If pasta is one of your favorites, don't fret! It can still be eaten without worry. We just need to switch things up a bit, so we are not eating empty calories. Instead of white overly processed pastas, which are made from refined wheat flour and has had most of its fiber and other nutrients removed, use whole-grain pastas. They have their fiber intact and will consequently help keep you feeling full longer. Today there are many varieties of healthy whole-wheat, whole-grain, or spelt pastas, or one of the newer gluten-free varieties made from brown rice, corn, or quinoa to try.
Here are some delicious ways to prepare your favorite pasta dishes the True Healthy Happy Living way:
On the South Beach Diet, they suggest on Phase 1, which is a very low carb to no carb phase, is to have a non carb spaghetti meal. They do a "friendly" swap. Exchange pasta for a small spaghetti squash. Cut it in half, remove the seeds, microwave or bake it, then use a fork to scrape out the “spaghetti-like” strands. Serve with tomato sauce or steamed vegetables and a little freshly grated Parmesan. I love to use my veggetti and spiralize zucchini and do the same as above or I make a shrimp scampi over zoodles (spiraled zucchini). So delicious and my significant other even raved about it.
If you are not fully voiding carbs, go for healthy pastas. Purchase a whole-wheat or whole-grain pasta and the other above suggestions at the supermarket. You can find many styles of whole-wheat or whole-grain pasta, including penne, rigatoni, spaghetti, lasagna, linguine, fettuccine, and elbow macaroni in most supermarkets. Look for brands with 3 grams or more of fiber per serving and stick with 1/2 cup cooked as a healthy portion. If you are a homemade sort of person feel free to make your own whole grain pastas. There are many recipes on the internet. Check this whole-wheat spinach pasta recipe. http://www.blendtec.com/recipes/whole-wheat-spinach-pasta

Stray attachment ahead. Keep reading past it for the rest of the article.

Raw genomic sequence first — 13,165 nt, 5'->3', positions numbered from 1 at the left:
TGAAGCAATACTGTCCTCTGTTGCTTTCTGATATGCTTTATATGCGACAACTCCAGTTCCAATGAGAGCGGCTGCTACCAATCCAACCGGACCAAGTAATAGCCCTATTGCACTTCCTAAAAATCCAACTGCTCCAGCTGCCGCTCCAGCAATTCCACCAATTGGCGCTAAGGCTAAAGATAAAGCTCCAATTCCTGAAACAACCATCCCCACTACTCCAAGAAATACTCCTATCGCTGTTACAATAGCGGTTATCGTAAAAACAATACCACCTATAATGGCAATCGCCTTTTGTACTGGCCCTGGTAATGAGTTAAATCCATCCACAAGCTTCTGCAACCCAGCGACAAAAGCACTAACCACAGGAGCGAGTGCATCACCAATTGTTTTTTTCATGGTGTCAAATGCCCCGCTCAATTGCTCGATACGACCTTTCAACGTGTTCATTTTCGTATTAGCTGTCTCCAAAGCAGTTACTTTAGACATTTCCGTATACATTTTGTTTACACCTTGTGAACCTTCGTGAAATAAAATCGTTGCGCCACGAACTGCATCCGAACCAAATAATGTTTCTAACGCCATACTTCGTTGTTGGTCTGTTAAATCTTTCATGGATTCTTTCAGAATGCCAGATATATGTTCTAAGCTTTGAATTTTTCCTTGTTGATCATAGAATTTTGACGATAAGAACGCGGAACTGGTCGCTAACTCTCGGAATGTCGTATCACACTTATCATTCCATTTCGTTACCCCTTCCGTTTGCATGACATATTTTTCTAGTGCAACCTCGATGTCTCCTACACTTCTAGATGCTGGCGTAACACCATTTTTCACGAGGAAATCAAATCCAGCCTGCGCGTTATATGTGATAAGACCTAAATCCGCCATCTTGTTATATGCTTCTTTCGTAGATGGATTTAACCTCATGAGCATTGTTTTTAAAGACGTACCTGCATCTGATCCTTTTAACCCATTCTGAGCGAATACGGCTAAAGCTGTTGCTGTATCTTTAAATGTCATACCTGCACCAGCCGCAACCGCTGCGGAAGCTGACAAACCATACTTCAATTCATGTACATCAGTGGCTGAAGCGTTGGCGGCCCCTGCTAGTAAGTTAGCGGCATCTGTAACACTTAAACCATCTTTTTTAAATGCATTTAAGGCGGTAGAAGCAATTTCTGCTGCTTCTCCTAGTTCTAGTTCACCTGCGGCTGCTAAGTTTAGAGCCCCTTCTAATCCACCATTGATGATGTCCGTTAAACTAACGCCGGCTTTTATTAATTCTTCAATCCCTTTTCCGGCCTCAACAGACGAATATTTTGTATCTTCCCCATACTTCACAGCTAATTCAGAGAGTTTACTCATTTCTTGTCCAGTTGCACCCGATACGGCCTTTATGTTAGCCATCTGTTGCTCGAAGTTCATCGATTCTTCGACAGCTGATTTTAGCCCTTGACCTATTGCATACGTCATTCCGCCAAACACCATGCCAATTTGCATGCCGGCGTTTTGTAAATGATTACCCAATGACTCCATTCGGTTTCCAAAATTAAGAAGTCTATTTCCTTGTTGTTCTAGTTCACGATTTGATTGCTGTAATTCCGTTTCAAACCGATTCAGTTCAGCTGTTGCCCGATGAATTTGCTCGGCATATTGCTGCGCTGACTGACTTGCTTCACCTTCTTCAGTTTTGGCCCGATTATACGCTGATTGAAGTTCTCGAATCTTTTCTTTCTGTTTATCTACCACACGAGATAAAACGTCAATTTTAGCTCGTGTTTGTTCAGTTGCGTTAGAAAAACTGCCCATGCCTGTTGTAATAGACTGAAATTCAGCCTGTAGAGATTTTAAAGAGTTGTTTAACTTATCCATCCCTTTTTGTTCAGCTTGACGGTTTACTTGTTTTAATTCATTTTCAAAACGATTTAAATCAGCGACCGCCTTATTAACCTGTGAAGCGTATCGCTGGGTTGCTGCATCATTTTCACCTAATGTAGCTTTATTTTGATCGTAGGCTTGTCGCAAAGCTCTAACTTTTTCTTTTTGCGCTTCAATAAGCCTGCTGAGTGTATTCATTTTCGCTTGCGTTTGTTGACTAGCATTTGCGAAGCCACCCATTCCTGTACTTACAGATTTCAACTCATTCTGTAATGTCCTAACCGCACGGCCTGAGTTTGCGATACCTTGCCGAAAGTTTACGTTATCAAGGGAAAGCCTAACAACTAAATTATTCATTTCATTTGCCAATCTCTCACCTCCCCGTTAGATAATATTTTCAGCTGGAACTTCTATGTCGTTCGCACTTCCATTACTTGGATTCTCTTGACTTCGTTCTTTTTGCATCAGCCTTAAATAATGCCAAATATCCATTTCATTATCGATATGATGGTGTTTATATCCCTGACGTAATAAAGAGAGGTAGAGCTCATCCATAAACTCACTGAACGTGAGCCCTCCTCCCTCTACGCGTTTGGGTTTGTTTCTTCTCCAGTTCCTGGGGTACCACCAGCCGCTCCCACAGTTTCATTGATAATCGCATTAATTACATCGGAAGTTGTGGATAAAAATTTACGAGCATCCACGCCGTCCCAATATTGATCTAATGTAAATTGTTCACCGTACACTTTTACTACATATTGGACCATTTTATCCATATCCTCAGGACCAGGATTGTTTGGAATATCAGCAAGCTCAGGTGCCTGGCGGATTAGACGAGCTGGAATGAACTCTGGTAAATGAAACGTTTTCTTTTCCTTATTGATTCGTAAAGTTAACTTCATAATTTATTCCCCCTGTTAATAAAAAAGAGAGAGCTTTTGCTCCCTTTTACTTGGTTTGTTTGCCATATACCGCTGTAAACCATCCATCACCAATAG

Choose the right add-ins and your healthy pasta can be even more nutritious. Toss in some tasty vegetables. Choose what’s freshest at the market. Low fat cheeses, such as part-skim mozzarella or reduced-fat goat, or use freshly grated Parmesan, Romano, or Asiago. You can also mix a a tablespoon of part-skim ricotta into your sauce for a creamier texture. Or a lean protein, such as turkey meatballs, shrimp or other shellfish, or grilled chicken or turkey breast, are all healthy choices.
Stick with tomato, pesto, or other vegetable or herb-based sauces. Make your own tomato sauce, using fresh tomatoes or tomato purée, tomato paste, extra-virgin olive oil, fresh or dried basil, oregano, and freshly ground black pepper. Maybe a pinch of red pepper flakes. Or, if you prefer to purchase canned or jarred tomato sauce or the other suggested sauces at the supermarket, be sure to choose reduced-sodium varieties with a minimum amount of added sugar (ideally 3 grams of sugar, or less, per serving). And as always, go for products without artificial ingredients and preservatives.
Do you have any other suggestions? Let me know in the comments below.